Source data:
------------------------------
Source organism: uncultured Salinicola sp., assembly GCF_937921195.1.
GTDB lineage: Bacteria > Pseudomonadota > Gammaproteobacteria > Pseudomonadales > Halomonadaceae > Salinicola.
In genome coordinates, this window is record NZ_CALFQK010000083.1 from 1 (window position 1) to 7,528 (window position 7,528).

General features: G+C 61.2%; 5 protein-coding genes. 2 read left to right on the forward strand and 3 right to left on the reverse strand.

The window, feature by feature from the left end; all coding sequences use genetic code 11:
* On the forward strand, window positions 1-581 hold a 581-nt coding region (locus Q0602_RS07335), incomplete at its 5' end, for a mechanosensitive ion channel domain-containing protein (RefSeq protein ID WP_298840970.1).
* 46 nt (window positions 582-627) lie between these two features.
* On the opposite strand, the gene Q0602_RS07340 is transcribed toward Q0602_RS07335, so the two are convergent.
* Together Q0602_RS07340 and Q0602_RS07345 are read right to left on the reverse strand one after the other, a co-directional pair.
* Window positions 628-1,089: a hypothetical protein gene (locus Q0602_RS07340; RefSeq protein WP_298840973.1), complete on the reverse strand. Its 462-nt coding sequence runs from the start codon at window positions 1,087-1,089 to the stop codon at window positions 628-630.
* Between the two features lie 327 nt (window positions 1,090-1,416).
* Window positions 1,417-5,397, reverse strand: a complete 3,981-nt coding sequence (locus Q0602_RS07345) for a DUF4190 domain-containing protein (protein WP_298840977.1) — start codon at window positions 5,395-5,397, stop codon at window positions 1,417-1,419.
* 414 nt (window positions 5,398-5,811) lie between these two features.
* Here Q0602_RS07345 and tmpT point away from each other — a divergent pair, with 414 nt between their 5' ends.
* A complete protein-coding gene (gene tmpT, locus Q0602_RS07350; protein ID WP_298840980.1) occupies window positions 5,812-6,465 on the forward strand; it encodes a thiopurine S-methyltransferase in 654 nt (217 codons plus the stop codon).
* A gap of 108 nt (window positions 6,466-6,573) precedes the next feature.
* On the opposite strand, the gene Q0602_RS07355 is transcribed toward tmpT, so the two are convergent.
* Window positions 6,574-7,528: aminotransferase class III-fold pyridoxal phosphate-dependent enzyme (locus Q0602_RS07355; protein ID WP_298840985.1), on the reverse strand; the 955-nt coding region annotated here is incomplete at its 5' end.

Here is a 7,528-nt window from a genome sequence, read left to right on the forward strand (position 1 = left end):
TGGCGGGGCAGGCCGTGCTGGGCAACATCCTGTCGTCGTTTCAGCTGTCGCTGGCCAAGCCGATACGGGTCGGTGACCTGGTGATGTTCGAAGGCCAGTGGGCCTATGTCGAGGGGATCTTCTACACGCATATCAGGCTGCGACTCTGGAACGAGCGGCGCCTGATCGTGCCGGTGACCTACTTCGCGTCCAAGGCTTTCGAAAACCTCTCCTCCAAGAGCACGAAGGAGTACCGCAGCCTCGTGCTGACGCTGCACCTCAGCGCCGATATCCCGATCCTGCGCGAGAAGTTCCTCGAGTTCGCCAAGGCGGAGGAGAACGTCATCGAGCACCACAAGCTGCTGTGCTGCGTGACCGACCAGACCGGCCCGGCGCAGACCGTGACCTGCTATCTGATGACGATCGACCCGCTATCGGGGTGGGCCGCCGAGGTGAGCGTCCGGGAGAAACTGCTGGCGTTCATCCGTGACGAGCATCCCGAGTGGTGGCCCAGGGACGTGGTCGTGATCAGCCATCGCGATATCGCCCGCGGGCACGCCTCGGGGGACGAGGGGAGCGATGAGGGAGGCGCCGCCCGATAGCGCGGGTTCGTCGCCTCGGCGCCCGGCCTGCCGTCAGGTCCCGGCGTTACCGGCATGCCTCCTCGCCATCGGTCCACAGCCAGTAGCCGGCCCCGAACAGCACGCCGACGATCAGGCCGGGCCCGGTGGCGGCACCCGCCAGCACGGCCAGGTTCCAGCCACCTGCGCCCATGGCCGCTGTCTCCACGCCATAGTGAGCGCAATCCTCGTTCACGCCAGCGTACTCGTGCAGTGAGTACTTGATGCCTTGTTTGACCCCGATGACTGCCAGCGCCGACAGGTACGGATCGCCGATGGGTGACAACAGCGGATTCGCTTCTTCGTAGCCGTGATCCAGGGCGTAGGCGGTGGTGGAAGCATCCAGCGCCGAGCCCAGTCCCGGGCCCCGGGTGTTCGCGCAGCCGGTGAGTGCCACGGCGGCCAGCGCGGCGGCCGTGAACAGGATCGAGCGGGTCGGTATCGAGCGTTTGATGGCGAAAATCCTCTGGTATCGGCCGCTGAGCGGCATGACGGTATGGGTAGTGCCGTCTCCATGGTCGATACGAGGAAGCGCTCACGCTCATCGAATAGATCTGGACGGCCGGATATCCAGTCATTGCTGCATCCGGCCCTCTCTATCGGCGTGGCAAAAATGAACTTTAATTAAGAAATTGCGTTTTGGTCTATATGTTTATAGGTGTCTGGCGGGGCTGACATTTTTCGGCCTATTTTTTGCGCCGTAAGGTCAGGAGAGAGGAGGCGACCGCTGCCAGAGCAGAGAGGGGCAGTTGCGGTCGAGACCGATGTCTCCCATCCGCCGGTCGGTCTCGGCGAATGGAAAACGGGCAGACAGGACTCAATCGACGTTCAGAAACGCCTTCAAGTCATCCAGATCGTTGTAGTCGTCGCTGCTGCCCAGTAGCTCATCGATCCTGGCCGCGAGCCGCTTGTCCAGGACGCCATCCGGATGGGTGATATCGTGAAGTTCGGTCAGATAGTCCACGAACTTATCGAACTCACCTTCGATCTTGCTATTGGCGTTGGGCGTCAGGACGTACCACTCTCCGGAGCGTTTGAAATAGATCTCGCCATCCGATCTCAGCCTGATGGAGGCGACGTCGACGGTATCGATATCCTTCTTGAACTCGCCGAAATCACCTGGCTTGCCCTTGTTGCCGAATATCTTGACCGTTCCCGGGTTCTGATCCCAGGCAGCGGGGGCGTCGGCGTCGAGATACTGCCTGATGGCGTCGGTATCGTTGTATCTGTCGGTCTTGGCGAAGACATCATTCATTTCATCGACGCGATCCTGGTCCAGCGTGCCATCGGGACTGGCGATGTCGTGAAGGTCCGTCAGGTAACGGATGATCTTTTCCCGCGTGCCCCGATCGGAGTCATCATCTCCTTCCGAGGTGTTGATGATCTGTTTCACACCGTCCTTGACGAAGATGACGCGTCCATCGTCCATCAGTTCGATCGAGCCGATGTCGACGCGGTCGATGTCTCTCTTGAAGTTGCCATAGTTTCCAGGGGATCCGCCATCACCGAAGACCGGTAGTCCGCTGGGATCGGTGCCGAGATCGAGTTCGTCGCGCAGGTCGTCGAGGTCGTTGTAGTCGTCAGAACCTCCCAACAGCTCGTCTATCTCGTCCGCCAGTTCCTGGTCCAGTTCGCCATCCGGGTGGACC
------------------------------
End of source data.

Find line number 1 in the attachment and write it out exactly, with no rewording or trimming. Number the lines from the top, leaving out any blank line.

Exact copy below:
Source organism: uncultured Salinicola sp., assembly GCF_937921195.1.